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School farm turns green thumbs into healthy bodies

The schools are partnering with the National Gardening Association to have children plant, grow, maintain and harvest their own fruits and vegetables in an on-campus garden.

LANGLEY, Wash. -- Snack time at South Whidbey Elementary School is more like feeding time at the farm. The kids are so excited to eat they actually graze, chewing on plants that are still rooted in the ground.

"I'm a deer!" said eight-year-old Elsa Layman as she nibbled on a kale flower. "They taste like they have honey at the bottom of them."

The students are happily devouring things many parents would never believe: broccoli, kale, even a flower that tastes like an onion. Not only are they eating it, but they're also growing it in a school garden.

The garden is part of a partnership between the South Whidbey schools, lunch provider Chartwells K12, and the National Gardening Association. Students in kindergarten through 12th grade grow their own produce, learning where healthy food comes from. Then they serve it up in the school cafeteria.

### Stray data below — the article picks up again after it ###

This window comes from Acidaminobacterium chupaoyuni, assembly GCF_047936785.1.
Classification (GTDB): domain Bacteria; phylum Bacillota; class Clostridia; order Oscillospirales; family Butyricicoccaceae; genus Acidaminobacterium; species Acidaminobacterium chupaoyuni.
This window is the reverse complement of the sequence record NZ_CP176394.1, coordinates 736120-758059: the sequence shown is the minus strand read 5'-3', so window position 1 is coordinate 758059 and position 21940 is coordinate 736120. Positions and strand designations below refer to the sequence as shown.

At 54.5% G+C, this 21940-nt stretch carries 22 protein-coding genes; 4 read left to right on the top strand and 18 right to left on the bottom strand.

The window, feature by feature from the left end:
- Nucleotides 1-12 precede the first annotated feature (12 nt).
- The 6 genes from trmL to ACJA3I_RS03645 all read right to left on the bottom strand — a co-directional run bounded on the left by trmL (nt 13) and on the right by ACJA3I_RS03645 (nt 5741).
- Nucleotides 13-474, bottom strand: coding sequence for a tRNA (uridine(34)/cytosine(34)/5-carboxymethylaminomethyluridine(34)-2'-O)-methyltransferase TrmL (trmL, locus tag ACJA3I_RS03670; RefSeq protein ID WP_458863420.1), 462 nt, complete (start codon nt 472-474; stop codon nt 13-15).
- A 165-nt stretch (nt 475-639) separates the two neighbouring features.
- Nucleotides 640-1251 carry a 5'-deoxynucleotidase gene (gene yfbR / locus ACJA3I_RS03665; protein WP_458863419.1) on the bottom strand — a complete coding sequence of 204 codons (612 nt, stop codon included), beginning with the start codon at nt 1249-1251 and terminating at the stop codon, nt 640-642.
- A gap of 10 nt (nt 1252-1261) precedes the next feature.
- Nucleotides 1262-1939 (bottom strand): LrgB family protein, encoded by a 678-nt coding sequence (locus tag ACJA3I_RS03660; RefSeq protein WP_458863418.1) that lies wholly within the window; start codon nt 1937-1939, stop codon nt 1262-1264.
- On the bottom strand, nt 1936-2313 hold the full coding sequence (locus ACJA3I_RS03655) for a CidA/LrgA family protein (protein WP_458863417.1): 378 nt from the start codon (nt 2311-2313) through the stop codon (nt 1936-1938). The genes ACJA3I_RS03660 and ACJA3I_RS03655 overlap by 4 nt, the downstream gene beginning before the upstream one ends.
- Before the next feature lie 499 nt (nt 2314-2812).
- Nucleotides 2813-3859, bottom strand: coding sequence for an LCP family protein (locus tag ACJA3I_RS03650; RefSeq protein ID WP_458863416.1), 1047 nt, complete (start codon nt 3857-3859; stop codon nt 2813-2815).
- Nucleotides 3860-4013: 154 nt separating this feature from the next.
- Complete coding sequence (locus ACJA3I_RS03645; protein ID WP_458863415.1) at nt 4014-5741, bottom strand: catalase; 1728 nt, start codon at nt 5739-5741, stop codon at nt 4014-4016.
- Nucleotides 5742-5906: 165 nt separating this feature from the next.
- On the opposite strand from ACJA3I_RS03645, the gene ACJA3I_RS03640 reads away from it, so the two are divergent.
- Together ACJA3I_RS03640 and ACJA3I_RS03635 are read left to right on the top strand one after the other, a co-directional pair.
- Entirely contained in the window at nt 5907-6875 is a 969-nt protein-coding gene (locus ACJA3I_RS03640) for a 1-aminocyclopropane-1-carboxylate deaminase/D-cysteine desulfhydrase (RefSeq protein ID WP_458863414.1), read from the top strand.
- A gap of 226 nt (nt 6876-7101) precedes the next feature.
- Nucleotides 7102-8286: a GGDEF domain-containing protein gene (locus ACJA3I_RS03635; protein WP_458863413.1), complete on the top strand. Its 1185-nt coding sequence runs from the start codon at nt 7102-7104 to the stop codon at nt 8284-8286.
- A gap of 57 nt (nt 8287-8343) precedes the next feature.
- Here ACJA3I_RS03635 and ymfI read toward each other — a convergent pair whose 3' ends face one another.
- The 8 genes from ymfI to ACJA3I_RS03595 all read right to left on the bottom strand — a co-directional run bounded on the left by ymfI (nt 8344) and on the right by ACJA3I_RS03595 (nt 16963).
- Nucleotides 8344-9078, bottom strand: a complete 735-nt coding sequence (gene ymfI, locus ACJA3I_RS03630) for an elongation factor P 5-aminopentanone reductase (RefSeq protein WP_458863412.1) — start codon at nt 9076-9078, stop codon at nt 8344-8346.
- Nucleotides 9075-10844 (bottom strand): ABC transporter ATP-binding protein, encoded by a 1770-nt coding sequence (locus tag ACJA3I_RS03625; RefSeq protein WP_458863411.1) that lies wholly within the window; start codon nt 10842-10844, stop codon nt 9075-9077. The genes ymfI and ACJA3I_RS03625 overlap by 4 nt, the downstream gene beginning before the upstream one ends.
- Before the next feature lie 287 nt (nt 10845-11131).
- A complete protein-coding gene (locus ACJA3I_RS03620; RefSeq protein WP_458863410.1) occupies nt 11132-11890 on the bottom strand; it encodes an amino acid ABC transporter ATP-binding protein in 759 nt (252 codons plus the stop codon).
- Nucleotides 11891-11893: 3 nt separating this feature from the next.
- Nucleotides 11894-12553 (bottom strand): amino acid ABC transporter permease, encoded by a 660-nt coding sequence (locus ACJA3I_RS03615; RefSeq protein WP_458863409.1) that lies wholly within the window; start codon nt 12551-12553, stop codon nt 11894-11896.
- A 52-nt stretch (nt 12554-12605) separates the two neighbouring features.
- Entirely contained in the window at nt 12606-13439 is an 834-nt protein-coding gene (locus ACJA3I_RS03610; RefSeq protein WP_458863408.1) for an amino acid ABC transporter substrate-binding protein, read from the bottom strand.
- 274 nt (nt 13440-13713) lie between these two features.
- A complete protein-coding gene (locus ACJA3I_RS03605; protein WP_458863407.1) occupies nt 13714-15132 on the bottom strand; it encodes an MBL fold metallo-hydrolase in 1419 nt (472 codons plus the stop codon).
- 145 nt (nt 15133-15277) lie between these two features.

The children grow connected to their food. Studies show those students are more likely to make better eating choices in the future. Perhaps the best part for parents is it's all being done without mom or dad ever having to shout, "eat your vegetables" to their children.

"If a parent asks a kid to try something they'll say they don't like it," said farm program manager Cary Peterson. "If a kid says, 'Try it. It's really good!' the kids can't get enough."